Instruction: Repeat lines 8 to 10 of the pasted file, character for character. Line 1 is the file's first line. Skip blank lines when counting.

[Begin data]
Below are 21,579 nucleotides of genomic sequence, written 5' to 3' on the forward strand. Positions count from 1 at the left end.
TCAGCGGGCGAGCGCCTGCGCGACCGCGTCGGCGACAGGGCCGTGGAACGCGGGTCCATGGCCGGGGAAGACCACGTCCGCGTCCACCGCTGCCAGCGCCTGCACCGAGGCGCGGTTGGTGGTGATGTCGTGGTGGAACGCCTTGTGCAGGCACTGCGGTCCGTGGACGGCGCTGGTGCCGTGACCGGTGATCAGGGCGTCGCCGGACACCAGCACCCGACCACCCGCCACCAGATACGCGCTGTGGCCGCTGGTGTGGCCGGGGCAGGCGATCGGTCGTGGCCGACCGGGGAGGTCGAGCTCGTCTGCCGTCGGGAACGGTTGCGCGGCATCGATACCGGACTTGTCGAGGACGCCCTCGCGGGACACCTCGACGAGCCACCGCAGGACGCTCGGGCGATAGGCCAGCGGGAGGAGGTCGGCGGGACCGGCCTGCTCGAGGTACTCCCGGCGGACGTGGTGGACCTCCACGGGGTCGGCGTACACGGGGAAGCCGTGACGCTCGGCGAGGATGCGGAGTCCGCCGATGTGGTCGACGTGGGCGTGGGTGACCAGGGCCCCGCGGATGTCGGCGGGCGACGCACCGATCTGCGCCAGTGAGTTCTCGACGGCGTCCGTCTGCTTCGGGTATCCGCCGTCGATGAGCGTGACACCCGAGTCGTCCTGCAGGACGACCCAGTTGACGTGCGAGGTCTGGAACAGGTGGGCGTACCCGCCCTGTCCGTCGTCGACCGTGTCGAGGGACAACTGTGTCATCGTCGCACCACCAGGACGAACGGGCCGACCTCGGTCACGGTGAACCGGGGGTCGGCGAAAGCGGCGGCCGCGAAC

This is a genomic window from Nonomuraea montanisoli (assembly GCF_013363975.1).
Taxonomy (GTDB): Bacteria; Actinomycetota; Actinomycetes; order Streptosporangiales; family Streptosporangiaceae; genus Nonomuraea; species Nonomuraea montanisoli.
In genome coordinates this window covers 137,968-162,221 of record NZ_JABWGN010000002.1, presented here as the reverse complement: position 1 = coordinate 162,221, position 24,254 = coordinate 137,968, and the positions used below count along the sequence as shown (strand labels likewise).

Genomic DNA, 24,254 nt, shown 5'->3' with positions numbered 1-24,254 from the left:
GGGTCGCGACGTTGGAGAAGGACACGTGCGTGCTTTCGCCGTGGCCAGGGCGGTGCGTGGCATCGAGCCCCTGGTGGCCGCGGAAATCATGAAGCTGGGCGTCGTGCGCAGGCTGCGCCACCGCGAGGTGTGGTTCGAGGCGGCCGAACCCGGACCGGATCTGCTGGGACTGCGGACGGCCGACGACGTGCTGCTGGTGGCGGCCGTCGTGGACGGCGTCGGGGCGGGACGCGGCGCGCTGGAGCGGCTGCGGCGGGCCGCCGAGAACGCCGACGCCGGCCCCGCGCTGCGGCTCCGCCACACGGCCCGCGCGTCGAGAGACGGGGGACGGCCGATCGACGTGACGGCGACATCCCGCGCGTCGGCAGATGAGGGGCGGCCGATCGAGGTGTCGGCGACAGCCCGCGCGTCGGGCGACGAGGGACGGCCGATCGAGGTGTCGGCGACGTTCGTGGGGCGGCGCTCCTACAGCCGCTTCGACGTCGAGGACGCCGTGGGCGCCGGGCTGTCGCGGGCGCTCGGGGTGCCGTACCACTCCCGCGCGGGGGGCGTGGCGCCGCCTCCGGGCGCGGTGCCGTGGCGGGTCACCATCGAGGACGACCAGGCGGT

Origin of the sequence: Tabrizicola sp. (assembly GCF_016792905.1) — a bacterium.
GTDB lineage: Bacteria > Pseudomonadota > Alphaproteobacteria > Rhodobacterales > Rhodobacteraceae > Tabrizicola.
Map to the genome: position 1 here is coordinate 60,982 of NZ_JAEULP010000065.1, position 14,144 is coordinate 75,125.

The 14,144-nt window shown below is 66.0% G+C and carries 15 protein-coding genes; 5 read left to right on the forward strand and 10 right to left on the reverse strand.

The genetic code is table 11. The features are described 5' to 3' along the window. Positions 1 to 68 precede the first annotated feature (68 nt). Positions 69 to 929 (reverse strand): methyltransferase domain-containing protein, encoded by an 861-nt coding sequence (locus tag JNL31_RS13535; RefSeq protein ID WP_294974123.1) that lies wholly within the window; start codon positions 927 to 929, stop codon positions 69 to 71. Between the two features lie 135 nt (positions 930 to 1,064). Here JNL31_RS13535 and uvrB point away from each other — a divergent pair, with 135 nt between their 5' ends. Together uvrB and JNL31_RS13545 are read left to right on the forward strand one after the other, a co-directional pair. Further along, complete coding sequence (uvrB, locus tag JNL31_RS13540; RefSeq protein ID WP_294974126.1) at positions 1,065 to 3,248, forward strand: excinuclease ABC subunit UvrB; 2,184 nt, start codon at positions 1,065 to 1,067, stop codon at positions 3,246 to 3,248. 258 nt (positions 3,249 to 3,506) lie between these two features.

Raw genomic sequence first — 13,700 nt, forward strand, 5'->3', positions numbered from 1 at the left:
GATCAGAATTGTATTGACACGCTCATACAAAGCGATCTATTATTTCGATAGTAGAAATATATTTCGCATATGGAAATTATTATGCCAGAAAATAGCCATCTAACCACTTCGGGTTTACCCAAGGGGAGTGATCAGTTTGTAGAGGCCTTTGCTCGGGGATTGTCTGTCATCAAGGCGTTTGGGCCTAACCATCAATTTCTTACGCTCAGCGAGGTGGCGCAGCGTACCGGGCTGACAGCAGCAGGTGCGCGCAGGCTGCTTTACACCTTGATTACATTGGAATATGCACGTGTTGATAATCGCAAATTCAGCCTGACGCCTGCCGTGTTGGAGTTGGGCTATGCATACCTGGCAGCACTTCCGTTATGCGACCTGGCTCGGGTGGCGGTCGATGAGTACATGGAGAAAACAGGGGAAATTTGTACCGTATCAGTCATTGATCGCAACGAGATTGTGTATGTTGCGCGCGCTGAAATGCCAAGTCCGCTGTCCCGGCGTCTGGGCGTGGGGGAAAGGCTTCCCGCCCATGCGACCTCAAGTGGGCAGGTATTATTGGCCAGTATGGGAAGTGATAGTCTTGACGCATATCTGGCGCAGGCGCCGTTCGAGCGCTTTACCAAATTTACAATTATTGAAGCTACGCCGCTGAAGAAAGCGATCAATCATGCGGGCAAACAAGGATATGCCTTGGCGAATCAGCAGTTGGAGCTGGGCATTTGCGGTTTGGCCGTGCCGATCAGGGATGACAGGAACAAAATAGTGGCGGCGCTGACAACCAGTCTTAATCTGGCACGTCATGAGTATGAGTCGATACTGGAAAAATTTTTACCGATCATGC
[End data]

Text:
Origin of the sequence: Tabrizicola sp. (assembly GCF_016792905.1) — a bacterium.
GTDB lineage: Bacteria > Pseudomonadota > Alphaproteobacteria > Rhodobacterales > Rhodobacteraceae > Tabrizicola.
Map to the genome: position 1 here is coordinate 60,982 of NZ_JAEULP010000065.1, position 14,144 is coordinate 75,125.